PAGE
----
February 15, 2017 Attacking Security Hardware using Side Channel Power Analysis

Speaker:  Kevin Kiningham

Abstract:  Side Channel Power Analysis is a well known class of Side Channel Attacks that use the power consumed by a device to reveal sensitive information such as cryptographic keys. In this talk, I review current power analysis techniques and walk through breaking AES128 on a commercially available TPM. In addition, I examine techniques used by hardware manufacturers to guard against power analysis and evaluate their effectiveness. Work done at Google under supervision of Dominic Rizzo and Marius Schilder

February 22, 2017 T/Key: Time--Based Offline Second Factor Authentication Without Server Secrets

Speaker:  Nathan Manohar

Abstract:  Time-based one-time password (TOTP) systems in use today require storing secrets on both the client and the server. As a result, an attack on the server can expose all second factors for all users in the system. We present T/Key, a time-based one-time password system that requires no secrets on the server. Our work modernizes the old S/Key system and addresses the challenges in making such a system secure and practical. Additionally, we develop a near-optimal algorithm for quickly generating the required elements in a hash chain with little memory on the client. Furthermore, we prove a time-space lower-bound on the effort needed to invert a hash chain. We report on our implementation of T/Key as an Android application. T/Key can be used event of a server-side compromise.

March 01, 2017 Iron: Functional Encryption using Intel SGX

Speaker:  Ben Fisch

Abstract:  Functional encryption (FE) is an extremely powerful cryptographic mechanism that lets an authorized entity compute on encrypted data, and learn the results in the clear. However, all current cryptographic instantiations for general FE are too impractical to be implemented. We build Iron, a practical and usable FE system using Intel’s recent Software Guard Extensions (SGX). We show that Iron can be applied to complex functionalities, and even for simple functions, outperforms the best known cryptographic schemes. We argue security by modeling FE in the context of hardware elements, and prove that Iron satisfies the security model.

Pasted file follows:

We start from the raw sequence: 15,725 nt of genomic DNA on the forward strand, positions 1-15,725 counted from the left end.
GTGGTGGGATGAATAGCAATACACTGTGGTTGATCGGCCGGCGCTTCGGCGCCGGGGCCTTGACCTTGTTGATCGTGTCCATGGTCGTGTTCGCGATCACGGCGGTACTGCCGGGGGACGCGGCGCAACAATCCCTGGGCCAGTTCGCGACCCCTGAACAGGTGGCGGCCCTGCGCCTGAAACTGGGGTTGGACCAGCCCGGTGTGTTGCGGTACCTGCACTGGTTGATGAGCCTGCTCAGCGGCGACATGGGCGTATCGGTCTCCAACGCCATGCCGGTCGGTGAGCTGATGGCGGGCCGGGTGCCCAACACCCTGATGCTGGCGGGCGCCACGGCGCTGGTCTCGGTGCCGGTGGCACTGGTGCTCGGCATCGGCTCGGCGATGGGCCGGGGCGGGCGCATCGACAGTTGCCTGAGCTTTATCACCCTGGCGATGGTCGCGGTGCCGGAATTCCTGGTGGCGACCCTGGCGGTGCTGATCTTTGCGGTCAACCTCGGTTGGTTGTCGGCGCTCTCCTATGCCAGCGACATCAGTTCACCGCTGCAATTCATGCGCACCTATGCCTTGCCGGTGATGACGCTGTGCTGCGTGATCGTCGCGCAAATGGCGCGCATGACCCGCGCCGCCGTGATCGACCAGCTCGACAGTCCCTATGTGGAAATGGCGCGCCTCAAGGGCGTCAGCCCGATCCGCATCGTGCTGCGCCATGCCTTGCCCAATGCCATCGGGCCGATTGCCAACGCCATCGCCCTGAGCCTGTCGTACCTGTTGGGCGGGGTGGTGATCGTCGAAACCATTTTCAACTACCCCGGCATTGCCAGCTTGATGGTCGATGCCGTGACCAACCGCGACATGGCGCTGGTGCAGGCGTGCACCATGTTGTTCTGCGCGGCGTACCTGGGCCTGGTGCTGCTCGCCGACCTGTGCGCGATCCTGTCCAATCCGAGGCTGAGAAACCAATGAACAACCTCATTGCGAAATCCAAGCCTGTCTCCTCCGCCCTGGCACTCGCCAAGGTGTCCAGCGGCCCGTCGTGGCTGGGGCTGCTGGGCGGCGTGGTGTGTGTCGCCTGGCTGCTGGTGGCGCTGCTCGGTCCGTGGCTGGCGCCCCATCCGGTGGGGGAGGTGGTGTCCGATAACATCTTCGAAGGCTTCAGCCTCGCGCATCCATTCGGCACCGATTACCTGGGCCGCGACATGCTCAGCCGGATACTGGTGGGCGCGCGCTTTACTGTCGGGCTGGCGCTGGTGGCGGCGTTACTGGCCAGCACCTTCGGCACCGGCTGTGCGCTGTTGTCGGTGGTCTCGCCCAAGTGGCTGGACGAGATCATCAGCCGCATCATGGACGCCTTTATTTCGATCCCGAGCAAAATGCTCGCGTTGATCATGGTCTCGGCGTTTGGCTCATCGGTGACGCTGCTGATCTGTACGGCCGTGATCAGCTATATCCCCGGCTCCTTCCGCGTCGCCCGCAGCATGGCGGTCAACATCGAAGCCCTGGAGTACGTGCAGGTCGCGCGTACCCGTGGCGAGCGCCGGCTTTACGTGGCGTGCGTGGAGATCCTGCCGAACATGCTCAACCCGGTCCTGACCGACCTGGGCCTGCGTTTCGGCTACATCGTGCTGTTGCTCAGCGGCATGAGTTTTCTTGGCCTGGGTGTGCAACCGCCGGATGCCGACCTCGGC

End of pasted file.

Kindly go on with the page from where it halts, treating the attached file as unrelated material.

March 08, 2017 Prio: Private, Robust, and Scalable Computation of Aggregate Statistics

Speaker:  Henry Corrigan-Gibbs

Abstract:  This talk will present Prio, a privacy-preserving system for the collection of aggregate statistics. Each Prio client holds a private data value (e.g., its current location), and a small set of servers compute statistical functions over the values of all clients (e.g., the most popular location). As long as at least one server is honest, the Prio servers learn nearly nothing about the clients' private data, except what they can infer from the aggregate statistics that the system computes. To protect functionality in the face of faulty or malicious clients, Prio uses secret-shared non-interactive proofs (SNIPs), a new cryptographic technique that yields a hundred-fold performance improvement over conventional zero-knowledge approaches. Prio extends classic private aggregation techniques to enable the collection of large class of useful statistics. For example, Prio can perform a least-squares regression on high-dimensional client-provided data without ever seeing the data in the clear. This is joint work with Dan Boneh. Our paper on Prio is to appear at NSDI 2017.

March 15, 2017 Certificate Transparency (and Privacy)

Speaker:  Saba Eskandarian

Abstract:  Certificate transparency (CT) is an elegant mechanism designed to detect when a certificate authority (CA) has issued a certificate incorrectly. Many CAs now support CT and it is being actively deployed in browsers. However, a number of privacy-related challenges remain. This talk will give an overview of how CT works and briefly discuss some privacy concerns with CT as well as potential solutions.